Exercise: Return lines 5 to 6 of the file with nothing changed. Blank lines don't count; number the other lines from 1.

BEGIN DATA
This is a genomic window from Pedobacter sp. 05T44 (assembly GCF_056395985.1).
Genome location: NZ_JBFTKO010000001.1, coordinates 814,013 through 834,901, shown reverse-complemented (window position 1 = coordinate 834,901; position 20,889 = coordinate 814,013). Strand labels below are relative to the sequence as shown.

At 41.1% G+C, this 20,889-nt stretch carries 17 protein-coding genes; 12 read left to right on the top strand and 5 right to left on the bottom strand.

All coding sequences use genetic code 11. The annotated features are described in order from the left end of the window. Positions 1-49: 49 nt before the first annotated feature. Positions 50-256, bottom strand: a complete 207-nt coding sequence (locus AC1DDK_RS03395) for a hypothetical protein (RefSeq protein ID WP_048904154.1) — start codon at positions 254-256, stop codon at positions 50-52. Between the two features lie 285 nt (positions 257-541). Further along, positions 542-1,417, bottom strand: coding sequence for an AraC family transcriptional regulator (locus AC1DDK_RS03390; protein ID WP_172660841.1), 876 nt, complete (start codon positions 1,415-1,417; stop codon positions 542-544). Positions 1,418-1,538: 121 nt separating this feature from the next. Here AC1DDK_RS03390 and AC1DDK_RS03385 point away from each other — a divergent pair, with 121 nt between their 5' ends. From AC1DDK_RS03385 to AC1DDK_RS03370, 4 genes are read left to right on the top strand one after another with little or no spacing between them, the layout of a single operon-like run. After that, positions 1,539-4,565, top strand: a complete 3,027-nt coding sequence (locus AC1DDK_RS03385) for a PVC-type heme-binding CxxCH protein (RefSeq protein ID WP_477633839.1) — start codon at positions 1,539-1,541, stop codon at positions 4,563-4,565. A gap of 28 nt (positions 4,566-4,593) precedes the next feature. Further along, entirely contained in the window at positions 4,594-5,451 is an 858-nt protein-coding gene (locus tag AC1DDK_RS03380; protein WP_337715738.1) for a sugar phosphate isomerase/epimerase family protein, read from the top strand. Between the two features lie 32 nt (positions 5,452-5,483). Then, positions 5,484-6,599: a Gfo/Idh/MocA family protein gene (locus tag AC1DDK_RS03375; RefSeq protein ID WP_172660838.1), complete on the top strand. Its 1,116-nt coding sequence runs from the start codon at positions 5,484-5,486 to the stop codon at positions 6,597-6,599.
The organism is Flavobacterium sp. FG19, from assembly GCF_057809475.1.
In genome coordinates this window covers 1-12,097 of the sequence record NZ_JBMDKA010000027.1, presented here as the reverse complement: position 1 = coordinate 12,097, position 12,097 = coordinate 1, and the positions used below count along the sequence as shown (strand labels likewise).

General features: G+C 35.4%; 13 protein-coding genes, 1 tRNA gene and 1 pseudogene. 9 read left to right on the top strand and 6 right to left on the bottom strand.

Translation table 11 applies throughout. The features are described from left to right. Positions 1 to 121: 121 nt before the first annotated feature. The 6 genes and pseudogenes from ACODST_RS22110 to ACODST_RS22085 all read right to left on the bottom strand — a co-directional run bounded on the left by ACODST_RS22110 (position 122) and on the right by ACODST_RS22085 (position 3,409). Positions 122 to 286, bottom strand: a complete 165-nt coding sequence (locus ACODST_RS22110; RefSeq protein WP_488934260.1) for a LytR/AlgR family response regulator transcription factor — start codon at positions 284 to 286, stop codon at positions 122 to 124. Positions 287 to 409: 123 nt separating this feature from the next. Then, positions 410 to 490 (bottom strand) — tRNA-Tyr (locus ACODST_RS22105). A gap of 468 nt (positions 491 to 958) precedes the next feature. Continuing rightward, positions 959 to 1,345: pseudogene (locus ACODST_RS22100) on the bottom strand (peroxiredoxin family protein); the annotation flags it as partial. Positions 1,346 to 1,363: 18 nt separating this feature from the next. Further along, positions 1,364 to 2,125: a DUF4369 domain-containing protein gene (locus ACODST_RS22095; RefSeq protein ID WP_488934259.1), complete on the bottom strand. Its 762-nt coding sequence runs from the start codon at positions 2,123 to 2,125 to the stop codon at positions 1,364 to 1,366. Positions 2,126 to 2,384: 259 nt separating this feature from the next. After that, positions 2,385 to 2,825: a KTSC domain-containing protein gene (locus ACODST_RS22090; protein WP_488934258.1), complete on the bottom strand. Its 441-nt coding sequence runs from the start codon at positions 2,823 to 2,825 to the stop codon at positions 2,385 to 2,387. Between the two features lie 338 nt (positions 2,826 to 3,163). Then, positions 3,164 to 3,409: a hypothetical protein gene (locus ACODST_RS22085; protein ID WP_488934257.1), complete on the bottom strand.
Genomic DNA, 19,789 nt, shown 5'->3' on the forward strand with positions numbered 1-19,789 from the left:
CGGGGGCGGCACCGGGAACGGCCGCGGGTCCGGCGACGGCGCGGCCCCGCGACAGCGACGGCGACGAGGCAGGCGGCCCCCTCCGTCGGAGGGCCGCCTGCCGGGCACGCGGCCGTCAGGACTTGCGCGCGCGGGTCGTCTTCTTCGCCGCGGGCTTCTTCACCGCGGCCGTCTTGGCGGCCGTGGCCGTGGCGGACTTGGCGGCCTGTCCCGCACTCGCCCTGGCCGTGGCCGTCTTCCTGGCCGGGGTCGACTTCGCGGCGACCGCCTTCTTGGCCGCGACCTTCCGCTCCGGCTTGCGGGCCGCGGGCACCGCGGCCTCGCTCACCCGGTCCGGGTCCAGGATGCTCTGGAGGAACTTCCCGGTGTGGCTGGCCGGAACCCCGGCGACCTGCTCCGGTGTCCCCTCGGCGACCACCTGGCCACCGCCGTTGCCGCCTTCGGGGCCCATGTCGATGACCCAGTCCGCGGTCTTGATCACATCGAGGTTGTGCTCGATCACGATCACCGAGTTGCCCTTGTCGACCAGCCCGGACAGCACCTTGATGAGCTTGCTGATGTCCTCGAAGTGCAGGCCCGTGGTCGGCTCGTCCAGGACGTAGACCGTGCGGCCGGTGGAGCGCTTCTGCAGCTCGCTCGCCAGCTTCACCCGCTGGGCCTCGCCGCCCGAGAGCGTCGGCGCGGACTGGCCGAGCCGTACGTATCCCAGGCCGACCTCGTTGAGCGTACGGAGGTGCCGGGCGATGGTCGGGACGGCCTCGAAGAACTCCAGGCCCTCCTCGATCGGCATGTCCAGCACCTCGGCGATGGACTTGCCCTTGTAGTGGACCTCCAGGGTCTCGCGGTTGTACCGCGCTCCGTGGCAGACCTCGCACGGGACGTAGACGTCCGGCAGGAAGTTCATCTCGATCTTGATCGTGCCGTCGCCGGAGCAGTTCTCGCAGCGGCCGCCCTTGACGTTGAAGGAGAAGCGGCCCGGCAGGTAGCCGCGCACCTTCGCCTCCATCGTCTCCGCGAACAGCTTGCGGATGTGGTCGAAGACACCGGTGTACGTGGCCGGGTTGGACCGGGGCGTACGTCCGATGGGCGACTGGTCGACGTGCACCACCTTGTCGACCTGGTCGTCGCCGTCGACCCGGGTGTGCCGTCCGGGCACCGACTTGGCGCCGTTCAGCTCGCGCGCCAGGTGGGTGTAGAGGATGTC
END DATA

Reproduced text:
The organism is Flavobacterium sp. FG19, from assembly GCF_057809475.1.
In genome coordinates this window covers 1-12,097 of the sequence record NZ_JBMDKA010000027.1, presented here as the reverse complement: position 1 = coordinate 12,097, position 12,097 = coordinate 1, and the positions used below count along the sequence as shown (strand labels likewise).